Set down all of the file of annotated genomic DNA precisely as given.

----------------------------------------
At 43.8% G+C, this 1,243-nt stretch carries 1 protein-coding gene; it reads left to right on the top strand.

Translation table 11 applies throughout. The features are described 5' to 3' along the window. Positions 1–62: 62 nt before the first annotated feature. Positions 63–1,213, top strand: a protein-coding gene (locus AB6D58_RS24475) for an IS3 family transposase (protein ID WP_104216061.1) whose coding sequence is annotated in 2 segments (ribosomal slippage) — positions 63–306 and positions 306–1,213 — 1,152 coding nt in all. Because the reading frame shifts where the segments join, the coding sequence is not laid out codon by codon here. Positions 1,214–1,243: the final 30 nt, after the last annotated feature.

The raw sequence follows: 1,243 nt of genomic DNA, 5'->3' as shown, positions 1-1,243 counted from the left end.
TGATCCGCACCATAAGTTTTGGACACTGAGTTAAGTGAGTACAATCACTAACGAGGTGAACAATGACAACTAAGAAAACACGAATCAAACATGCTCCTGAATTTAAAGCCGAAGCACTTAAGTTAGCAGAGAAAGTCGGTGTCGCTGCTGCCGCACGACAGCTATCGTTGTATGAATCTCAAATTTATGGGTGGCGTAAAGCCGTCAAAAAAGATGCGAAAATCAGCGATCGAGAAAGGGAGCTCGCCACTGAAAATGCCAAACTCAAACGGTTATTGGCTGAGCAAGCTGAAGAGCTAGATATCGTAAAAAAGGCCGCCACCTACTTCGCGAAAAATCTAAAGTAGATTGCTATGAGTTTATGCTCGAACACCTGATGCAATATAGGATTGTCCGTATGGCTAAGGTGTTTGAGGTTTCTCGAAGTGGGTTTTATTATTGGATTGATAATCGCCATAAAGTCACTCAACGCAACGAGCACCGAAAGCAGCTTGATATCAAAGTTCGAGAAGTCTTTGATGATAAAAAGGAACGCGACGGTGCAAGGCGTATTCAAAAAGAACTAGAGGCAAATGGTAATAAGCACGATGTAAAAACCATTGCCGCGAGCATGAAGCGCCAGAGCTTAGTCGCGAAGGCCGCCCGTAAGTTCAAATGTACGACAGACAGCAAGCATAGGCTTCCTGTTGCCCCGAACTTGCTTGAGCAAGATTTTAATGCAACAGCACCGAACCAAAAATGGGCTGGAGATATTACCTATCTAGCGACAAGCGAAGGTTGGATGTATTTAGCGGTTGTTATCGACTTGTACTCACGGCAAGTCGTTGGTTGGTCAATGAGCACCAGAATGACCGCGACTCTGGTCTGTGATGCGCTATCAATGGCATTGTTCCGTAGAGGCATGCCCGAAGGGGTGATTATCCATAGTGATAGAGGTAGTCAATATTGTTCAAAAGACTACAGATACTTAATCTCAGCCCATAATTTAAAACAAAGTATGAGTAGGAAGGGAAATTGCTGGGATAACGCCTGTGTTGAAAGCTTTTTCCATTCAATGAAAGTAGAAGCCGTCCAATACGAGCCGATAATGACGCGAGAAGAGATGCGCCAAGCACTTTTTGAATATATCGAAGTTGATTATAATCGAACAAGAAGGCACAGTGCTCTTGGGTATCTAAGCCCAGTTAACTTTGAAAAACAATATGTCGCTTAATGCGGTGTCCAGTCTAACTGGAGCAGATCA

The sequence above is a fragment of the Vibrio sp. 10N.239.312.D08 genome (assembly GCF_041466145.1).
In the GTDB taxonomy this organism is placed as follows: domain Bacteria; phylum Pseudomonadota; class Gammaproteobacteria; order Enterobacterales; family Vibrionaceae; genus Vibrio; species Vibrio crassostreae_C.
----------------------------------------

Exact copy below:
At 43.8% G+C, this 1,243-nt stretch carries 1 protein-coding gene; it reads left to right on the top strand.

Translation table 11 applies throughout. The features are described 5' to 3' along the window. Positions 1–62: 62 nt before the first annotated feature. Positions 63–1,213, top strand: a protein-coding gene (locus AB6D58_RS24475) for an IS3 family transposase (protein ID WP_104216061.1) whose coding sequence is annotated in 2 segments (ribosomal slippage) — positions 63–306 and positions 306–1,213 — 1,152 coding nt in all. Because the reading frame shifts where the segments join, the coding sequence is not laid out codon by codon here. Positions 1,214–1,243: the final 30 nt, after the last annotated feature.

The raw sequence follows: 1,243 nt of genomic DNA, 5'->3' as shown, positions 1-1,243 counted from the left end.
TGATCCGCACCATAAGTTTTGGACACTGAGTTAAGTGAGTACAATCACTAACGAGGTGAACAATGACAACTAAGAAAACACGAATCAAACATGCTCCTGAATTTAAAGCCGAAGCACTTAAGTTAGCAGAGAAAGTCGGTGTCGCTGCTGCCGCACGACAGCTATCGTTGTATGAATCTCAAATTTATGGGTGGCGTAAAGCCGTCAAAAAAGATGCGAAAATCAGCGATCGAGAAAGGGAGCTCGCCACTGAAAATGCCAAACTCAAACGGTTATTGGCTGAGCAAGCTGAAGAGCTAGATATCGTAAAAAAGGCCGCCACCTACTTCGCGAAAAATCTAAAGTAGATTGCTATGAGTTTATGCTCGAACACCTGATGCAATATAGGATTGTCCGTATGGCTAAGGTGTTTGAGGTTTCTCGAAGTGGGTTTTATTATTGGATTGATAATCGCCATAAAGTCACTCAACGCAACGAGCACCGAAAGCAGCTTGATATCAAAGTTCGAGAAGTCTTTGATGATAAAAAGGAACGCGACGGTGCAAGGCGTATTCAAAAAGAACTAGAGGCAAATGGTAATAAGCACGATGTAAAAACCATTGCCGCGAGCATGAAGCGCCAGAGCTTAGTCGCGAAGGCCGCCCGTAAGTTCAAATGTACGACAGACAGCAAGCATAGGCTTCCTGTTGCCCCGAACTTGCTTGAGCAAGATTTTAATGCAACAGCACCGAACCAAAAATGGGCTGGAGATATTACCTATCTAGCGACAAGCGAAGGTTGGATGTATTTAGCGGTTGTTATCGACTTGTACTCACGGCAAGTCGTTGGTTGGTCAATGAGCACCAGAATGACCGCGACTCTGGTCTGTGATGCGCTATCAATGGCATTGTTCCGTAGAGGCATGCCCGAAGGGGTGATTATCCATAGTGATAGAGGTAGTCAATATTGTTCAAAAGACTACAGATACTTAATCTCAGCCCATAATTTAAAACAAAGTATGAGTAGGAAGGGAAATTGCTGGGATAACGCCTGTGTTGAAAGCTTTTTCCATTCAATGAAAGTAGAAGCCGTCCAATACGAGCCGATAATGACGCGAGAAGAGATGCGCCAAGCACTTTTTGAATATATCGAAGTTGATTATAATCGAACAAGAAGGCACAGTGCTCTTGGGTATCTAAGCCCAGTTAACTTTGAAAAACAATATGTCGCTTAATGCGGTGTCCAGTCTAACTGGAGCAGATCA

The sequence above is a fragment of the Vibrio sp. 10N.239.312.D08 genome (assembly GCF_041466145.1).
In the GTDB taxonomy this organism is placed as follows: domain Bacteria; phylum Pseudomonadota; class Gammaproteobacteria; order Enterobacterales; family Vibrionaceae; genus Vibrio; species Vibrio crassostreae_C.